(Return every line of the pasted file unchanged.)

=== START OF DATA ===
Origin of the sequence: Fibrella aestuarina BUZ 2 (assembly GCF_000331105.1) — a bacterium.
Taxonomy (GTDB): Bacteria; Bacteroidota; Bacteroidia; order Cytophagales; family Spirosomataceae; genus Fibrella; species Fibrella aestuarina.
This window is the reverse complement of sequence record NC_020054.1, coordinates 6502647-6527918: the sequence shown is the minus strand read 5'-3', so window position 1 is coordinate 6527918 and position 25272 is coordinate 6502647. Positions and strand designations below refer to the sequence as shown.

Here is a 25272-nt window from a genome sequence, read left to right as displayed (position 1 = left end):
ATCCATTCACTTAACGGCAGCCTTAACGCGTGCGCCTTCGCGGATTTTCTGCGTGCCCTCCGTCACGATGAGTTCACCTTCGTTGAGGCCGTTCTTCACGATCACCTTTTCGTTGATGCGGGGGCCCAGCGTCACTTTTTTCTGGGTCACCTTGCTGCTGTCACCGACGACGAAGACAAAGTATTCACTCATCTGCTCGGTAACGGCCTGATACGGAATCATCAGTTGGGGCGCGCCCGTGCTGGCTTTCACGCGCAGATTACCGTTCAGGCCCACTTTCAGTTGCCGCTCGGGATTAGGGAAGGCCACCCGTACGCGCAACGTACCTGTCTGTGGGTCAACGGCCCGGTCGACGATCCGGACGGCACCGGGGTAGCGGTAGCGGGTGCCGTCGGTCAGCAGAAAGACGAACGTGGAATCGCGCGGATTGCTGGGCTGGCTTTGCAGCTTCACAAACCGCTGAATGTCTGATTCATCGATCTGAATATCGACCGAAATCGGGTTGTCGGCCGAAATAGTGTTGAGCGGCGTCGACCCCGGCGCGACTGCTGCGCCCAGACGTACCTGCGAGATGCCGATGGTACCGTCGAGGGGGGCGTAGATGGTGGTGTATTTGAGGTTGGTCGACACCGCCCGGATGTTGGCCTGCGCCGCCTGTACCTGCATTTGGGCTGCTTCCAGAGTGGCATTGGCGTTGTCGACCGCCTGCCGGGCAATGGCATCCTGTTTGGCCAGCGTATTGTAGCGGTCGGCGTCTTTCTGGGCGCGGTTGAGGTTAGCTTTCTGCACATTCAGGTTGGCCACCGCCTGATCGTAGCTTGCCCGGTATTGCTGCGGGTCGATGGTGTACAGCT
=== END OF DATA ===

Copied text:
Origin of the sequence: Fibrella aestuarina BUZ 2 (assembly GCF_000331105.1) — a bacterium.
Taxonomy (GTDB): Bacteria; Bacteroidota; Bacteroidia; order Cytophagales; family Spirosomataceae; genus Fibrella; species Fibrella aestuarina.
This window is the reverse complement of sequence record NC_020054.1, coordinates 6502647-6527918: the sequence shown is the minus strand read 5'-3', so window position 1 is coordinate 6527918 and position 25272 is coordinate 6502647. Positions and strand designations below refer to the sequence as shown.

Here is a 25272-nt window from a genome sequence, read left to right as displayed (position 1 = left end):
ATCCATTCACTTAACGGCAGCCTTAACGCGTGCGCCTTCGCGGATTTTCTGCGTGCCCTCCGTCACGATGAGTTCACCTTCGTTGAGGCCGTTCTTCACGATCACCTTTTCGTTGATGCGGGGGCCCAGCGTCACTTTTTTCTGGGTCACCTTGCTGCTGTCACCGACGACGAAGACAAAGTATTCACTCATCTGCTCGGTAACGGCCTGATACGGAATCATCAGTTGGGGCGCGCCCGTGCTGGCTTTCACGCGCAGATTACCGTTCAGGCCCACTTTCAGTTGCCGCTCGGGATTAGGGAAGGCCACCCGTACGCGCAACGTACCTGTCTGTGGGTCAACGGCCCGGTCGACGATCCGGACGGCACCGGGGTAGCGGTAGCGGGTGCCGTCGGTCAGCAGAAAGACGAACGTGGAATCGCGCGGATTGCTGGGCTGGCTTTGCAGCTTCACAAACCGCTGAATGTCTGATTCATCGATCTGAATATCGACCGAAATCGGGTTGTCGGCCGAAATAGTGTTGAGCGGCGTCGACCCCGGCGCGACTGCTGCGCCCAGACGTACCTGCGAGATGCCGATGGTACCGTCGAGGGGGGCGTAGATGGTGGTGTATTTGAGGTTGGTCGACACCGCCCGGATGTTGGCCTGCGCCGCCTGTACCTGCATTTGGGCTGCTTCCAGAGTGGCATTGGCGTTGTCGACCGCCTGCCGGGCAATGGCATCCTGTTTGGCCAGCGTATTGTAGCGGTCGGCGTCTTTCTGGGCGCGGTTGAGGTTAGCTTTCTGCACATTCAGGTTGGCCACCGCCTGATCGTAGCTTGCCCGGTATTGCTGCGGGTCGATGGTGTACAGCT